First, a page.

88 Keys Transcend 98 Languages at the United Nations International School
NEW YORK, NY – It all may have seemed a bit surreal for student musicians from the United Nations International School, whose countless hours of rehearsals boiled down to precious few minutes sharing the same stage where Steinway Artists Sergei Rachmaninoff and Vladimir Horowitz made their American debuts.
“Playing in Carnegie Hall is a lifelong honor that is hard to measure in words,” admits Liam Veuve, a UNIS cello faculty member reflecting on the January 22nd appearance at the Festival of Orchestras. “Aside from the impact of performing in such a spectacular setting, both visually and acoustically, it was a great privilege being part of the history of classical music that has happened there.”
Veuve’s greatest wish is that his protégés gained a sense of ownership for their music and camaraderie for collective hard work that went into preparing for the event. “Years from now, I hope they will go to concerts at Carnegie Hall and be proud to say to friends and family: ‘I played here.’”
Such world-class opportunities are not uncommon at UNIS, one of New York’s most renowned independent schools, established in 1947 to educate children of UN employees. Today, with open enrollment, about half of the 1,600 students who attend classes in Manhattan and Queens have ties to the UN.
“We are impressed that Steinway offers creative school campaigns and a capable staff.”
Laura Heffron, UNIS Director of Advancement
The pre-K-12 school provides an all-inclusive and diverse environment, where rigorous international programs foster academic excellence, innovation, creativity and cross-cultural communication. “UNIS enables young people to discover the joy of learning and acquire skills that support intellectual endeavor,” says John Nichols, Admissions Director. “Every day, they can experience first-hand the extraordinary richness of a peer group representing about 120 nationalities and 98 mother tongues. This is an immeasurably unique place to make lifelong friends from around the world.”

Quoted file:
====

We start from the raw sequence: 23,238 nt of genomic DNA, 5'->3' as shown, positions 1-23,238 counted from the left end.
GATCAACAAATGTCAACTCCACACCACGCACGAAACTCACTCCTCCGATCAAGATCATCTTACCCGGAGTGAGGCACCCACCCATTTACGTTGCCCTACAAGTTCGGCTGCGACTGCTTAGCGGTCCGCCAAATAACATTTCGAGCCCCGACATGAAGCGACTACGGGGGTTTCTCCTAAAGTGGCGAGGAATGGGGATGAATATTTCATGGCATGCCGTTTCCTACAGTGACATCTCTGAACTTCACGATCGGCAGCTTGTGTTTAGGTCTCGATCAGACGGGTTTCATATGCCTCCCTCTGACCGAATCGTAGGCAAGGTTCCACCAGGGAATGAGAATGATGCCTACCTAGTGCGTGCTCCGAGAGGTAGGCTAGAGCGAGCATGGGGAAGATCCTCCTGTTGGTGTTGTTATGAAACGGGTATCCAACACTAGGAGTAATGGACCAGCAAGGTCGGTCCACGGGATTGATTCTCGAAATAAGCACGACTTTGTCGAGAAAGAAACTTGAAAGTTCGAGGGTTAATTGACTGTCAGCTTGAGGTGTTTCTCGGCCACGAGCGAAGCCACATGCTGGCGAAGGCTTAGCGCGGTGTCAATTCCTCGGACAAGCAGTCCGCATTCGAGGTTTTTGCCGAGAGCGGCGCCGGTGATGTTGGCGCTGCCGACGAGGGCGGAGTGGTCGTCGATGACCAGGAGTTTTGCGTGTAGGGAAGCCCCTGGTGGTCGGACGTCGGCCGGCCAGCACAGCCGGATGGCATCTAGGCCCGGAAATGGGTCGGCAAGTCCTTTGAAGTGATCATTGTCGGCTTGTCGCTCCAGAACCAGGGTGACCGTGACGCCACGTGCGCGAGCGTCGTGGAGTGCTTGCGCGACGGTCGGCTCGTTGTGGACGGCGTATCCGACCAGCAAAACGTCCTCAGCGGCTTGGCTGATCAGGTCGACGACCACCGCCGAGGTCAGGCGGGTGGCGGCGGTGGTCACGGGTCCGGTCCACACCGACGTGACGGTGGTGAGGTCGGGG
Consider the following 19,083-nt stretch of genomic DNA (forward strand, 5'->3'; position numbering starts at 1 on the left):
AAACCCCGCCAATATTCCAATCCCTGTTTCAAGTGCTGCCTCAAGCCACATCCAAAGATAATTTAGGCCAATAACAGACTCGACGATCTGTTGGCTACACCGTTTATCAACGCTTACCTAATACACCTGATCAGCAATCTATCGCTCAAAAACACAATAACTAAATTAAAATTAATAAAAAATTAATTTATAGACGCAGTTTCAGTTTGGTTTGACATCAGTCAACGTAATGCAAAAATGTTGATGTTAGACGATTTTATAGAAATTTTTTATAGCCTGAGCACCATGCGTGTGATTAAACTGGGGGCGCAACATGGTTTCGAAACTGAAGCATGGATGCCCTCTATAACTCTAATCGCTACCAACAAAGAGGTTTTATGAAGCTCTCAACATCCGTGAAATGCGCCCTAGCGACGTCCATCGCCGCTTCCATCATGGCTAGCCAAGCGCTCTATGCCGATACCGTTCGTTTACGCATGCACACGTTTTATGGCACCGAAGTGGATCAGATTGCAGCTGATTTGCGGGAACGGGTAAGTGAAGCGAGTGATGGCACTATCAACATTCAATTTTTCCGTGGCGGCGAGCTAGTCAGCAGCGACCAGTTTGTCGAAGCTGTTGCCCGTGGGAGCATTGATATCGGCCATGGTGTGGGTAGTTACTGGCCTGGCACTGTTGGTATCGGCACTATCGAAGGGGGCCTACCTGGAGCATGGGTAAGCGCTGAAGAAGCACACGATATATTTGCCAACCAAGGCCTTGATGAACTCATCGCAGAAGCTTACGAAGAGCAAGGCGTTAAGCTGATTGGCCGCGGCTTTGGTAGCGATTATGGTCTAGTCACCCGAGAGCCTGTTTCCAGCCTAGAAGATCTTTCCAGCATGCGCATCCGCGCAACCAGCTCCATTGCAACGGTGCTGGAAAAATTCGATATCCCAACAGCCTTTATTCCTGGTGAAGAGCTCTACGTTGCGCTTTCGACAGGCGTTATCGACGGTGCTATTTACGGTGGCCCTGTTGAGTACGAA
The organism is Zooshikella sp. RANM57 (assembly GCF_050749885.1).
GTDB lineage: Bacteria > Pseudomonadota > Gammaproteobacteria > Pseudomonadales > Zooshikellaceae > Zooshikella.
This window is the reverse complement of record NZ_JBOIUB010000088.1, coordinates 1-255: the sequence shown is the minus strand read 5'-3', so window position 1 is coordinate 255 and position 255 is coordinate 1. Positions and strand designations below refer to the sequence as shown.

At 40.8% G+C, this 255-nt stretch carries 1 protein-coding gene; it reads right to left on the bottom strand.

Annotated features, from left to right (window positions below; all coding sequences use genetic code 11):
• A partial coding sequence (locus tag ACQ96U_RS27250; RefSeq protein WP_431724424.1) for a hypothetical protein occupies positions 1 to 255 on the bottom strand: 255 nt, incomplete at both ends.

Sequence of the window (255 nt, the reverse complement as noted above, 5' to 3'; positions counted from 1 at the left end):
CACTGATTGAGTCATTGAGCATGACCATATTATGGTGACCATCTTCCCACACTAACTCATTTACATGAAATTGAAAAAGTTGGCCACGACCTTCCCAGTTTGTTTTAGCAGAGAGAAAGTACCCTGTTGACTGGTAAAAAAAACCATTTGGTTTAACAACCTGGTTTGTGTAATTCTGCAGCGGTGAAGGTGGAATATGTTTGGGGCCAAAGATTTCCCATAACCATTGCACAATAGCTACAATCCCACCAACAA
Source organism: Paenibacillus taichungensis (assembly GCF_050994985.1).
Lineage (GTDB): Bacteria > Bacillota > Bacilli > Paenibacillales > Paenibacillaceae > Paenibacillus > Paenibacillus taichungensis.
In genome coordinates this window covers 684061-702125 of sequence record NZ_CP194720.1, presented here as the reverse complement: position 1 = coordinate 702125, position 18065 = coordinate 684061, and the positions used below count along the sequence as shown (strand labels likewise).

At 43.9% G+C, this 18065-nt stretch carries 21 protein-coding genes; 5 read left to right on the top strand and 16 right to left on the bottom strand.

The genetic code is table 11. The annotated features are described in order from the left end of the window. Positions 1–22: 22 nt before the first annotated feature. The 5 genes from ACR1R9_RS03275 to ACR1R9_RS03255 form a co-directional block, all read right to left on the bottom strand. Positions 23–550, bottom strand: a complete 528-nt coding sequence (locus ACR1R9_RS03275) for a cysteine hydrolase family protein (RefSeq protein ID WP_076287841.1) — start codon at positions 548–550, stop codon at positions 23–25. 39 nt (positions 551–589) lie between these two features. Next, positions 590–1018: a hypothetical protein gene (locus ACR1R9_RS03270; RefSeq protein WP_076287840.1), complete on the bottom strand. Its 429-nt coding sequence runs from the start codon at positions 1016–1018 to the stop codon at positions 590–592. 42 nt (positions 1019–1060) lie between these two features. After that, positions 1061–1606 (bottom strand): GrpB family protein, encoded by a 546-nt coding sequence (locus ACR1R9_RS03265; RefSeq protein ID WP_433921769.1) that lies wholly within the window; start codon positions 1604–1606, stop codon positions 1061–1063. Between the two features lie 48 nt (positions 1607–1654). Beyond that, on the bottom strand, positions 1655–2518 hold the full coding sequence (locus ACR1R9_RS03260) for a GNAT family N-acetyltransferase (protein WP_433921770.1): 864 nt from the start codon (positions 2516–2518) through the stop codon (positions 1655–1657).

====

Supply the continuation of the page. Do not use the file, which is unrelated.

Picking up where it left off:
Friendships often transcend language barriers through the universal language of music, now with a little help from a new high performance Boston UP-118S that UNIS acquired for use in assemblies.
“We want to impress on our students the values that are necessary for commitment to humanity and a civilized life,” explains Gary Capetandes, a trombone instructor. “Music is an important component of the education we offer at UNIS, as it develops many transferable attributes for success in terms of learning, career, family and being a global citizen.”
Karen Beluso, Institutional Sales Manager for Steinway & Sons of Greater New York, introduced UNIS to the 88 Keys Program, which remarkably achieved funding for the new pianoin just one week. “We are impressed that Steinway offers creative school campaigns and a capable staff,” says Laura Heffron, UNIS Director of Advancement. “Karen guided us through the process and our music department took off with ideas on educating the community.”
While school fundraising is an American phenomenon, Heffron says it is also a necessity as tuition does not cover the full cost to educate a child at UNIS. “One of the most successful campaigns that we have done is the “88 Keys” event. The music department held a play-a-thon at the school, when parents could see students playing the Boston upright that we were trying to purchase. Having a tangible item that benefits every member of the community helped us reach that goal in a very short period of time. Our campaign exceeded expectations.”